By Dr. Michele Foster
The beginning of each year marks a fresh start. I, like many other people, am guilty of setting numerous (often unrealistic) New Years resolutions related to personal health and fitness, nutrition and career goals. Many of these are abandoned within the first month, after a busy night on call, when all I can think of is stopping at the McDonalds drive-thru for my morning egg McMuffin, or when I get home from a stressful day and would rather be distracted by the latest Netflix offering than read up on Psychopharmacology.
Residency is hard; by nature, we strive for excellence and have high expectations of ourselves and our fellow resident physicians. It is easy to set ourselves up for failure and self-shaming with unreasonable goals. It is easy to see things in black or white–all or nothing. As Vancouver-based wellness coach, Catherine Roscoe Barr writes, we need to “banish the all-or-nothing mentality.”
That’s why, this year, I decided to do something different. Instead of setting specific goals, I’m focusing on a more basic approach, day by day, asking myself “will this [insert food/activity/extra-curricular etc] bring me joy?” In much the same way that Marie Kondo has inspired many to de-clutter their homes using this approach, it seems fitting that we can apply a similar principle in life–simplification! I have identified some of the things that are most important in my life, and am focusing my time and attention on those things. Of course, there are always those resident physician obligations–exams, call, or grand rounds presentations to name a few–which may not always bring us joy. I am learning to take a more positive outlook to this, by remembering that practicing medicine is a privilege and yes, there are more than a few hurdles to jump over before we have earned that privilege.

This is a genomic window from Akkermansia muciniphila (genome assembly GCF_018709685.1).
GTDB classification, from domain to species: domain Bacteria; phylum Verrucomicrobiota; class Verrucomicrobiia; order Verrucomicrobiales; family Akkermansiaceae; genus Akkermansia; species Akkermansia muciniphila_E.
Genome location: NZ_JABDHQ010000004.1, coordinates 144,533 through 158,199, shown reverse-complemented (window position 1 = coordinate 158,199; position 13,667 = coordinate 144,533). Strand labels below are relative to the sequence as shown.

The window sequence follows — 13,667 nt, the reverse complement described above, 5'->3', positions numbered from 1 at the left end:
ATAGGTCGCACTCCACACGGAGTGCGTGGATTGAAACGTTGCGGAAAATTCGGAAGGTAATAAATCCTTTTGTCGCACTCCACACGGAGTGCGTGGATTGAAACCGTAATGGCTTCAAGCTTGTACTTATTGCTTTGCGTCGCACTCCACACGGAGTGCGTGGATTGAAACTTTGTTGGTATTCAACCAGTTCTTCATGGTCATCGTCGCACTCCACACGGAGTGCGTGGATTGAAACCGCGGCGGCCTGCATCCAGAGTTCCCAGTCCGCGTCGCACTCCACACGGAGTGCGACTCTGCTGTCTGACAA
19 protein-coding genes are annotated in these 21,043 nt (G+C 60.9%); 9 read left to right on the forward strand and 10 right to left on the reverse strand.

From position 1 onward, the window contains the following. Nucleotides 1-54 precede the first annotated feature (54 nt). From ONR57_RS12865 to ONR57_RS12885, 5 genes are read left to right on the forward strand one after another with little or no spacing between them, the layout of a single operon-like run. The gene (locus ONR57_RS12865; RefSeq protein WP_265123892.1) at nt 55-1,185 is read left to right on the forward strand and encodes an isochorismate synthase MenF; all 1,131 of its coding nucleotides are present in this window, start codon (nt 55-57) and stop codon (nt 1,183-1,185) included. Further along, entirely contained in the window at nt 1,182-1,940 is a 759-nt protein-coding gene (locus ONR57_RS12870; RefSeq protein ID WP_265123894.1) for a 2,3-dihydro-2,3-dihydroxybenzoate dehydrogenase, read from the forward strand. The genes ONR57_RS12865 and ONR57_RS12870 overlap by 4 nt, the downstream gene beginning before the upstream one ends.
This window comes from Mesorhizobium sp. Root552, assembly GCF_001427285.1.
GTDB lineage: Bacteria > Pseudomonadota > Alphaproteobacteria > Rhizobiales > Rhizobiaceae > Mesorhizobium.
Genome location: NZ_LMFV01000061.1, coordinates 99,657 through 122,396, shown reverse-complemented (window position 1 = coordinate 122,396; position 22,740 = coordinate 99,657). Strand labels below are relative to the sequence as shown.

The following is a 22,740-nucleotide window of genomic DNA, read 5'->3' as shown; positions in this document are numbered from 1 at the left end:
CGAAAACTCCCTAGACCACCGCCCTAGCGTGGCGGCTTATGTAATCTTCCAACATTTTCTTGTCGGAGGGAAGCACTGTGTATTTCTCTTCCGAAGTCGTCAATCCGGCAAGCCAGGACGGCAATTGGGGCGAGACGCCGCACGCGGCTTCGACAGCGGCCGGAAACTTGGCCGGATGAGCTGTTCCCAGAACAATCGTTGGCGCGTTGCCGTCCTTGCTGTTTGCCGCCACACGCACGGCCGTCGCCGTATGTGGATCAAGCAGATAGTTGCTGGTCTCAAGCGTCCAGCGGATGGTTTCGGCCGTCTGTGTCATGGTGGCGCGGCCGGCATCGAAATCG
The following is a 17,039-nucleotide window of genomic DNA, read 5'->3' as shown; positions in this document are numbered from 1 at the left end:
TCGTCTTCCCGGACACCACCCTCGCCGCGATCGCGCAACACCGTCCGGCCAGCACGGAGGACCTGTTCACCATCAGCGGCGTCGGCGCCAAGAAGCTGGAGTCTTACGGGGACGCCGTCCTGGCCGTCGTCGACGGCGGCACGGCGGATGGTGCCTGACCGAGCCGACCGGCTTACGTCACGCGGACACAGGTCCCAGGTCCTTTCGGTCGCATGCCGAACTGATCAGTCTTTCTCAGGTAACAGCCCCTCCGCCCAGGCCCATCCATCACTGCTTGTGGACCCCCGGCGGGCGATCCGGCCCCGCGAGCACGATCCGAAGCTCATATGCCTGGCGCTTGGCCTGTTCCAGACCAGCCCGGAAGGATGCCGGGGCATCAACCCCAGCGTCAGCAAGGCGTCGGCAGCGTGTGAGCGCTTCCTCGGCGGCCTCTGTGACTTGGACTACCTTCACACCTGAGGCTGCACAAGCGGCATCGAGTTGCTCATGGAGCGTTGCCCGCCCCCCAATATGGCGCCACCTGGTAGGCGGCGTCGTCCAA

So this year, why not try banishing the all-or-nothing mentality? Sure, I may not have made it to my 6 a.m. spin class, but rather than being self-critical for the rest of the day, I’ll take the stairs, and stop worrying about it! And when I get home, I will probably watch Netflix, and may even indulge in a glass of wine, guilt-free.
[The Life Delicious: The Science of Health, Happiness and Productivity: http://www.thelifedelicious.ca/]
Dr. Michele Foster is a Psychiatry resident physician at University of Alberta.